Skip to content

COVID-19 and human rights. Vaccinations, face masks, emerging issues, and your rights: Read more

TranslationsGet help

Business guide: Understanding why and how to achieve pay equality in small-to-medium businesses

Being paid fairly and equally for work of equal or comparable value is a basic human right. Regardless of where we work – or our sex, gender, race or age – we are all entitled to be paid and treated fairly at work.

Young woman learning to paint in art class

This resource helps small and medium sized businesses understand equal pay and its benefits, their obligations and how they can act now to plan a pathway to equal pay.

You can download a PDF version of this resource – see the link at the bottom of the page.

What is equal pay?

The Equal Workplaces Advisory Council defines equal pay as all workers, regardless of their sex or gender, being rewarded equally for performing the same work or work of comparable value. This includes work of different types.

The Fair Work Ombudsman Best Practice Guide: Gender Pay Equity (2019), details that determining comparable value can be done by evaluating the skills, responsibilities, and working conditions in each job or job type, even where the work itself is different.

Gender pay inequality mainly affects women and has significant consequences for their lifetime economic security. Women are more likely to retire with less savings in their superannuation accounts than men.

Women from culturally and linguistically diverse backgrounds and recent migrants face even greater barriers to pay equality.

There are repercussions for men too, who may be denied opportunities for flexible work, parental or carer’s leave – or have their career progression impacted when they attempt to access those opportunities.

What drives unequal pay?

Unequal pay is driven by gender bias and sex discrimination and the historical and systemic undervaluing of work traditionally associated with women.

There is also widespread industry and occupational segregation resulting in high concentrations of women in low paid jobs.

Unequal pay occurs throughout an employment cycle:

  • recruitment
  • career progression
  • remuneration
  • leave
  • training and development
  • flexible and part-time working arrangements.

What are businesses’ obligations to ensure equal pay?

The law on equal pay is shaped by Victorian, national and international law.

This is not intended to be an exhaustive list and is intended as general information, not legal advice.

Victoria’s Equal Opportunity Act (2010) prohibits sex discrimination in employment and imposes a positive duty on employers to eliminate discrimination from the workplace, which could include unequal pay on the basis of sex.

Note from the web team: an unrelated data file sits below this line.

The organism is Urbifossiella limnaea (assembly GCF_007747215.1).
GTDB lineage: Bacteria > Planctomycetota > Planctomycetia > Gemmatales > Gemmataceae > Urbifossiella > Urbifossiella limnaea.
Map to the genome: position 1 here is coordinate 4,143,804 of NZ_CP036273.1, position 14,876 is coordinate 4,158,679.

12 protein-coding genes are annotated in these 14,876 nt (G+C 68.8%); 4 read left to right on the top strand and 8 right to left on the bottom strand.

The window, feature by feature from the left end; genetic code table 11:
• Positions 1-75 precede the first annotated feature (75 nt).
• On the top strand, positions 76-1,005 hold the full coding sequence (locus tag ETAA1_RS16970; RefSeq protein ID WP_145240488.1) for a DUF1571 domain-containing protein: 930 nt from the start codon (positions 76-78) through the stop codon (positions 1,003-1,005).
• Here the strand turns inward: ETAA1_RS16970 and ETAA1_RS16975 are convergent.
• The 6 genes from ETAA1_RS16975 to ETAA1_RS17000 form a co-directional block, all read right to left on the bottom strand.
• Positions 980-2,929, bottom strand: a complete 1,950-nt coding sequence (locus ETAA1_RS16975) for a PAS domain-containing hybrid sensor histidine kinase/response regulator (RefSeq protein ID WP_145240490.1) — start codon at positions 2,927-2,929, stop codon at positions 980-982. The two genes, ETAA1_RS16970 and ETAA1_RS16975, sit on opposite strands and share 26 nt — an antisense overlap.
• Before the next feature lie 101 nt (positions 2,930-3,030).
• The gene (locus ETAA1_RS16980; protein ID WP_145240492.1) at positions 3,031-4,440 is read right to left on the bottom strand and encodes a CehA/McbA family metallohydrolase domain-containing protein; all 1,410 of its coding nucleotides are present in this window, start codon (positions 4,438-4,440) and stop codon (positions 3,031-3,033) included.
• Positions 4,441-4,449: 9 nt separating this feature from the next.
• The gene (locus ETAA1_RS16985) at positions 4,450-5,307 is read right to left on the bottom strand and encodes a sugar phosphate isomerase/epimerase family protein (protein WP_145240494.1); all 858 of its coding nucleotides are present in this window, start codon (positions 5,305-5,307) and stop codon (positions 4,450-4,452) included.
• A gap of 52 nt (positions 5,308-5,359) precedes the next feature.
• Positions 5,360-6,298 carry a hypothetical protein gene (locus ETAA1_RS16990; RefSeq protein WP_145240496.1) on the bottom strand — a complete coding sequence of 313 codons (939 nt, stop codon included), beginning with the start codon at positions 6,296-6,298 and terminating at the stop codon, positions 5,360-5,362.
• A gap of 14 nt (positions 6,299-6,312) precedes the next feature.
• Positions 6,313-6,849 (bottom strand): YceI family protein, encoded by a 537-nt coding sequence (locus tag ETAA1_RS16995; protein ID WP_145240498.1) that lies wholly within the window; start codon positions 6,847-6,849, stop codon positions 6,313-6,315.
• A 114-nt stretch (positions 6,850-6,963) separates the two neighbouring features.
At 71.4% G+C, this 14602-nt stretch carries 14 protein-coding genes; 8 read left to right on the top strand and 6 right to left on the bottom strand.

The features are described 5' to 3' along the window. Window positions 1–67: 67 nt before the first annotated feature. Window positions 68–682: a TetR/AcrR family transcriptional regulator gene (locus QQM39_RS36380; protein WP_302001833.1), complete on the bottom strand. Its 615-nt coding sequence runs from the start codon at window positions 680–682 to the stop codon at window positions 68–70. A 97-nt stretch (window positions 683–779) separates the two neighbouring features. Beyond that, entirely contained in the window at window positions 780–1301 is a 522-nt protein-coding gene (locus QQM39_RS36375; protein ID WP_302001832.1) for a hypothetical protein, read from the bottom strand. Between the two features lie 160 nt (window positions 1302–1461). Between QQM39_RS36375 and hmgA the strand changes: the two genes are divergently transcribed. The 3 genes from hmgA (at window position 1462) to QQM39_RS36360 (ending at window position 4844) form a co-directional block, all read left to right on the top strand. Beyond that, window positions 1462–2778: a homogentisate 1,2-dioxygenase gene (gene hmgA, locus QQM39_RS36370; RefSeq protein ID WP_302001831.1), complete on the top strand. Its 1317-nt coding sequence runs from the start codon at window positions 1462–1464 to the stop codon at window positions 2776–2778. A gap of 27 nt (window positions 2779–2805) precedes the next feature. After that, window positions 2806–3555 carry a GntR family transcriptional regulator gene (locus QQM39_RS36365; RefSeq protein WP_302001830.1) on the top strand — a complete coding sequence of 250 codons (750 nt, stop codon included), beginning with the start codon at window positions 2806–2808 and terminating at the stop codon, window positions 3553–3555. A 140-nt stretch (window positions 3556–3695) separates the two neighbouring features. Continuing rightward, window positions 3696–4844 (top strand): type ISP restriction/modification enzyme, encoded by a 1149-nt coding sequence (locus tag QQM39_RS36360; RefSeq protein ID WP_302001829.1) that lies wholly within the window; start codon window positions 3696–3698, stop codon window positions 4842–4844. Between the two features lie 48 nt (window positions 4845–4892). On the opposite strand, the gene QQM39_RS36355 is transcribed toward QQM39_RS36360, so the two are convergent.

The Commonwealth has three acts that businesses have obligations under:

  1. Sex Discrimination Act (1984)

Prohibits sex discrimination in employment. This could include unequal pay if it is for a discriminatory reason.

  1. Fair Work Act (2009)

General protections prohibit sex discrimination in employment. Fair Work Commission must consider equal pay in minimum wage and awards, and it can make ‘equal remuneration orders’ to ensure equal pay.

  1. Workplace Gender Equality Act (2012)

Requires non-public sector organisations with 100 or more employees to report on equal remuneration between men and women.

What are the benefits to business?

Small and medium businesses (SMEs) can play an integral role to reduce the gender pay gap and achieve gender pay equality.

Equal pay in business can deliver wide-ranging benefits to your business, your employees, and the broader community.

With more women paid fairly and with more financial security, businesses would attract more diverse and talented staff and operate more productively, and the Australian economy would be stronger.

Benefits to businesses include:

  • minimising costs and disruptions associated with high staff turnovers
  • business and consumer base growth with responsible and ethical workplace conduct
  • improved morale and productivity with each worker enabled to contribute to their best potential
  • enhanced reputation and brand and not needing to use limited resources for managing reputation and brand risks
  • reduced vulnerability to costly and resource intensive legal claims related to compliance with legal obligations.

Ensuring individual workers are remunerated fairly contributes to a fair, respectful, and equal society.

What can businesses do now?

We are working with industry to develop training resources for smaller businesses. These will be available in 2022.

SMEs interested in acting now can:

  • conduct a pay audit
  • implement equal pay policies
  • conduct gender neutral job evaluations.

The Workplace Gender Equality Agency (WGEA) has a three-step guide for small or medium businesses to address pay equality. The guide includes details to:

  • get started
  • review your data
  • take action.

Read more from WGEA and access the three-step guide.


Related resources

Equal pay matters: Achieving gender pay equality in small-to-medium enterprises


Level 3, 204 Lygon Street Carlton Victoria 3053

General enquiries

1300 891 848

Enquiry line
1300 292 153 or (03) 9032 3583

1300 152 494

NRS Voice Relay
1300 555 727 then use 1300 292 153

Media enquiries
0447 526 642

The Victorian Equal Opportunity and Human Rights Commission acknowledges Aboriginal and Torres Strait Islander peoples as First Australians and recognises their culture, history, diversity and deep connection to the land.

We acknowledge that the Commission is on the land of the Kulin Nation and pay our respects to Elders past and present.